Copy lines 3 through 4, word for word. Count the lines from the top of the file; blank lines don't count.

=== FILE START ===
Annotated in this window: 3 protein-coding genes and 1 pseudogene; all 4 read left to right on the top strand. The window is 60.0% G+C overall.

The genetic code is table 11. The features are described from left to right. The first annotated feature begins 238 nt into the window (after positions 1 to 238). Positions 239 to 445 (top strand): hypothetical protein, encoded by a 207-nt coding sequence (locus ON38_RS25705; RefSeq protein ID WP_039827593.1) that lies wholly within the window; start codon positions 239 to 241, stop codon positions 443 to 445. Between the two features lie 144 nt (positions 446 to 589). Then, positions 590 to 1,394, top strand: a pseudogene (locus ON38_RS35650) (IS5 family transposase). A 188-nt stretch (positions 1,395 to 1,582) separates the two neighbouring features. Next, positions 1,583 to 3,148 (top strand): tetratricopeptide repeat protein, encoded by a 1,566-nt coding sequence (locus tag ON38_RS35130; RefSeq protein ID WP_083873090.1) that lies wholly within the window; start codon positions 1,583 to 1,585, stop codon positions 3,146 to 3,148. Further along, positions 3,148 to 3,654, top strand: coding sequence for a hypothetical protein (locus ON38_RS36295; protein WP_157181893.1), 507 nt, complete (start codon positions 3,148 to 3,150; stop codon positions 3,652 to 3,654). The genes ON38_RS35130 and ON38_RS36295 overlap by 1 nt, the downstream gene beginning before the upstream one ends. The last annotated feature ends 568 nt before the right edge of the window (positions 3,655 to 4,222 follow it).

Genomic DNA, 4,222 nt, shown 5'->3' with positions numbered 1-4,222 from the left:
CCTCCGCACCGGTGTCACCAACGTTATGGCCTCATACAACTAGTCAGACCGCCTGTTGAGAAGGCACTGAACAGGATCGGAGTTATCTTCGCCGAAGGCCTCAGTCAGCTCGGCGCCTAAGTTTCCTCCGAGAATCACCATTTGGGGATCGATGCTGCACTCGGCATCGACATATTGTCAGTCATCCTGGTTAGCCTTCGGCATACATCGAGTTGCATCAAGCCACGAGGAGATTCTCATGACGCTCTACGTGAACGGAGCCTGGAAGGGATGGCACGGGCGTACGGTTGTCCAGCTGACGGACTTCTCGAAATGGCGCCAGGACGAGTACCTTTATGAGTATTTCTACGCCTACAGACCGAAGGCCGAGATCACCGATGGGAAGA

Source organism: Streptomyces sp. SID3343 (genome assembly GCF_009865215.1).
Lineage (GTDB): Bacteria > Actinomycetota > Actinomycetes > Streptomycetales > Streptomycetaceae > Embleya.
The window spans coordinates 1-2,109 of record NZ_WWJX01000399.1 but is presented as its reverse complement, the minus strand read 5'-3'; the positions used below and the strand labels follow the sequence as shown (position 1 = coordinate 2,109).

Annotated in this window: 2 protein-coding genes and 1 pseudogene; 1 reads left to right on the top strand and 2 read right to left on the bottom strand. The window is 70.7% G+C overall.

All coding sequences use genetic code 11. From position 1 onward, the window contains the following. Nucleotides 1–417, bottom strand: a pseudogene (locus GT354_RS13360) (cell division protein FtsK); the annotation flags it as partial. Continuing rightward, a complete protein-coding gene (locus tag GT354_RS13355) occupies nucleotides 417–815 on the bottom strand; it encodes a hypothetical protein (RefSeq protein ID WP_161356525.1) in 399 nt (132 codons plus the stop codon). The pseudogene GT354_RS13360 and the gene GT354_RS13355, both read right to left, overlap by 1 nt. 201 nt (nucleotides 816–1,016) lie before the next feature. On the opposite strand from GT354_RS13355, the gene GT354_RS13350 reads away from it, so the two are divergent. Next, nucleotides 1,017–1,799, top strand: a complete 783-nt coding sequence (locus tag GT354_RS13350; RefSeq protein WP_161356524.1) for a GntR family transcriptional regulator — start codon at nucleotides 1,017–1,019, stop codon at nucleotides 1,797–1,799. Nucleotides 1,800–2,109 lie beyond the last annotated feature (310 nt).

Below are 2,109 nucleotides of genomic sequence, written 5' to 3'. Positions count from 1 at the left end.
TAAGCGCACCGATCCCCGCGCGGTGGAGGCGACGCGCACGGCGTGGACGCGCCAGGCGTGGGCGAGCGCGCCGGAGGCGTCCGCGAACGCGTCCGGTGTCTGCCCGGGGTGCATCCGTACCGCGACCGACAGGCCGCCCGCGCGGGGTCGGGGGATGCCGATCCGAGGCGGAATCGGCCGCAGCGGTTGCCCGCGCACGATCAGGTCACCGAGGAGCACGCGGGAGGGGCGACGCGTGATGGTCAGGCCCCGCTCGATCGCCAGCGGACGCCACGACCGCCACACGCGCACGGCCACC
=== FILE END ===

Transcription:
Genomic DNA, 4,222 nt, shown 5'->3' with positions numbered 1-4,222 from the left:
CCTCCGCACCGGTGTCACCAACGTTATGGCCTCATACAACTAGTCAGACCGCCTGTTGAGAAGGCACTGAACAGGATCGGAGTTATCTTCGCCGAAGGCCTCAGTCAGCTCGGCGCCTAAGTTTCCTCCGAGAATCACCATTTGGGGATCGATGCTGCACTCGGCATCGACATATTGTCAGTCATCCTGGTTAGCCTTCGGCATACATCGAGTTGCATCAAGCCACGAGGAGATTCTCATGACGCTCTACGTGAACGGAGCCTGGAAGGGATGGCACGGGCGTACGGTTGTCCAGCTGACGGACTTCTCGAAATGGCGCCAGGACGAGTACCTTTATGAGTATTTCTACGCCTACAGACCGAAGGCCGAGATCACCGATGGGAAGA